The White House keeps sending signals that President Barack Obama intends to follow through on his campaign promise to address immigration reform in his first year in office. As the president prepared for his first official visit to Mexico (later this week), senior administration officials last week repeated the vow the president himself has made before: that action on this divisive issue will begin soon.

The debate on immigration reform will likely focus on the high rate of unemployment. (Photo: ABCNews/AP)

The debate on immigration reform will likely focus on the high rate of unemployment. (Photo: ABCNews/AP)

While pro-immigration advocates welcomed the new statements –by White House Chief of Staff Rahm Emanuel and Director of Intergovernmental Affairs Cecilia Muñoz–, others pointed out that they were essentially repeating what the president himself has said recently.

Still, with the news this time being picked up by major newspapers–The New York Times and The Wall Street Journal–, momentum seems to be building for the much-expected debate on immigration.

In a story published on Wednesday, Muñoz told the Times Obama “intends to start the debate this year,” framing his initiative as “policy reform that controls immigration and makes it an orderly system.”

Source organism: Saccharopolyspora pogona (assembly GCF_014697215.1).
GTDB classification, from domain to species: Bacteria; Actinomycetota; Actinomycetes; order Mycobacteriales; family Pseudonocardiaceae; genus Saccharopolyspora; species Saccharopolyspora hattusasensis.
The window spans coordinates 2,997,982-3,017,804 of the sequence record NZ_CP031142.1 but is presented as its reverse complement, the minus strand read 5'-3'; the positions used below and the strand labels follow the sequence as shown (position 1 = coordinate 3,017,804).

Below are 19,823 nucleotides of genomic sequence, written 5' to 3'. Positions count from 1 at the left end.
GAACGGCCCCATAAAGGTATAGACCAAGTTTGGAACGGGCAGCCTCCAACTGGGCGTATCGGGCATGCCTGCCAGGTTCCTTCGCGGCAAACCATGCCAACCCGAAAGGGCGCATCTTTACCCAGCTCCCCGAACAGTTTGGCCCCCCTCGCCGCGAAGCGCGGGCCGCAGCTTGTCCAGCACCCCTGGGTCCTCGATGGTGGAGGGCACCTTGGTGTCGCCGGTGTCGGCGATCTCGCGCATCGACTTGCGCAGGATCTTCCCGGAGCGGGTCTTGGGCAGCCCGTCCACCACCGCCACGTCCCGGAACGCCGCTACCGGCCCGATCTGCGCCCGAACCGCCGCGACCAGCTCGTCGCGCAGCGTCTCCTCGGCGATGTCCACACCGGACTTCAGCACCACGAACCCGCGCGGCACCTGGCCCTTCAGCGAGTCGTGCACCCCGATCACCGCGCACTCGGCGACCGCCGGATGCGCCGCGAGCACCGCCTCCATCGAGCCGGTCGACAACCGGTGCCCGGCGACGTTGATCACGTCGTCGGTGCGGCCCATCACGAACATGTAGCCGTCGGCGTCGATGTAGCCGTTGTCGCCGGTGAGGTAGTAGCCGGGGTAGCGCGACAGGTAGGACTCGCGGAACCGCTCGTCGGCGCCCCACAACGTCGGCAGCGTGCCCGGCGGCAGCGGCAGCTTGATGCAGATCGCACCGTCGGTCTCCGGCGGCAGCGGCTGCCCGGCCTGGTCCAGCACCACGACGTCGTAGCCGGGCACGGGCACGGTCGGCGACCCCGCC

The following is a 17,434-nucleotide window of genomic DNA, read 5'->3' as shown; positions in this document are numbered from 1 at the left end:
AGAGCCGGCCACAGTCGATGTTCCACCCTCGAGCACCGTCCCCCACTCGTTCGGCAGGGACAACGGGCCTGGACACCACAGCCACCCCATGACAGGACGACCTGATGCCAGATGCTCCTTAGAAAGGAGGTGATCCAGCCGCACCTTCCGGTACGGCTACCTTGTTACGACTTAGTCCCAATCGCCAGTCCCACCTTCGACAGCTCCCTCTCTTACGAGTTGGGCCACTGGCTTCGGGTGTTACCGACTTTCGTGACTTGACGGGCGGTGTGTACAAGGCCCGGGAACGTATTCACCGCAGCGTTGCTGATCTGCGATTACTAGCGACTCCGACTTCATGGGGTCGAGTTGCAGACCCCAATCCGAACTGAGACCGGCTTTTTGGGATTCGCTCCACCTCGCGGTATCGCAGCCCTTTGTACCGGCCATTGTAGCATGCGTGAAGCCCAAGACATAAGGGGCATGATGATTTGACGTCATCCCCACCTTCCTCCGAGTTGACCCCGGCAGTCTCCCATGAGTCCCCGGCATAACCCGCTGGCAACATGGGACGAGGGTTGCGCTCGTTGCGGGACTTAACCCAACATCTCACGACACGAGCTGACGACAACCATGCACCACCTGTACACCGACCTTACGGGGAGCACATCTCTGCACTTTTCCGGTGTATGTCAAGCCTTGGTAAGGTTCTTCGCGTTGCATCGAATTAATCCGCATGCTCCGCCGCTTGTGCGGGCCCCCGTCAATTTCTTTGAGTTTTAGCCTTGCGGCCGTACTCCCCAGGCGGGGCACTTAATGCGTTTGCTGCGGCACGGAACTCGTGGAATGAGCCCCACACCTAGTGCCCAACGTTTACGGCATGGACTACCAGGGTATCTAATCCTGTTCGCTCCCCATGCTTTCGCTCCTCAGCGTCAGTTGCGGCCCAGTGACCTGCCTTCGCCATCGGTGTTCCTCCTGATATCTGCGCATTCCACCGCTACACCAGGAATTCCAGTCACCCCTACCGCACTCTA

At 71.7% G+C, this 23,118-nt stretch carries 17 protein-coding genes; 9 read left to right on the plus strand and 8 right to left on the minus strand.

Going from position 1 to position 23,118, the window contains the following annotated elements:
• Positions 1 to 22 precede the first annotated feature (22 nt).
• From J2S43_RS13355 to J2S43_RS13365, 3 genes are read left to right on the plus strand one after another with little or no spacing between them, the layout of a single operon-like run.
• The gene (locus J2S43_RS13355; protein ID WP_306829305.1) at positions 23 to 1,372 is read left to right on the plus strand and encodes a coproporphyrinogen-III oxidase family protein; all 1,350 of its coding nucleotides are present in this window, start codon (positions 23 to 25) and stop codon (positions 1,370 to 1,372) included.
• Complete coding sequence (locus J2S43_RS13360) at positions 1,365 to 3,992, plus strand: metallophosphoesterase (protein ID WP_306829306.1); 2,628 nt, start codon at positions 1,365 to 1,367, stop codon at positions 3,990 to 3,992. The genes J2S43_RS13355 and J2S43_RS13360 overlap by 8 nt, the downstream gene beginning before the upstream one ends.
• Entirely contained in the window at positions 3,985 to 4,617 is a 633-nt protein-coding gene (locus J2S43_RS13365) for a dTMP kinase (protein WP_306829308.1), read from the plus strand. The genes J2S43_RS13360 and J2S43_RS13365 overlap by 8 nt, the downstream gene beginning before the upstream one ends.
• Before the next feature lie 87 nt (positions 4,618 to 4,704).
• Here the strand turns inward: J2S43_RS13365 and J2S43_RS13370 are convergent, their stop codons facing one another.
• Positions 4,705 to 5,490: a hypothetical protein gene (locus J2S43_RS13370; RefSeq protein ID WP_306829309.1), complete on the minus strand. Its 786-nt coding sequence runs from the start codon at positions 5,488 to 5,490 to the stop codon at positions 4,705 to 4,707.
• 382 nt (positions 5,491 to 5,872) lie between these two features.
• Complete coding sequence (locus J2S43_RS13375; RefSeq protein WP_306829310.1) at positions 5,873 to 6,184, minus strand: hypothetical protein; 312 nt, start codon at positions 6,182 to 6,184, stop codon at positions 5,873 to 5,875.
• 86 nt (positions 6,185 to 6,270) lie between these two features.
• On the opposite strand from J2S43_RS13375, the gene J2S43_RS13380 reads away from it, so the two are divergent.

Immigration And The Global Recession: Debate Heating Up In Australia And The UK

By Diego Graglia, FI2W web editor

Migrants in the French town of Calais, hoping to seek asylum in the UK - Photo: The Times

Migrants in the French town of Calais, hoping to seek asylum in the UK. (Photo: The Times)

With an historic recession casting its shadow on economic prospects around the world, the U.S. is not the only country where the immigration debate has become heated these days.

Australia –a traditionally immigrant-friendly country– announced this week it will reduce its intake of immigrant workers for the first time in a decade.

The argument that pits immigrants against rising unemployment is also winning support in the U.K., where an opposition spokesman called for following the Australian example in setting limits to immigration as a response to the crisis.

“We don’t want people coming in who are going to compete with Australians for limited jobs,” Australian Immigration Minister Chris Evans said Monday, when he announced a 14% cut in the number of immigrants to be allowed in this fiscal year, according to Reuters.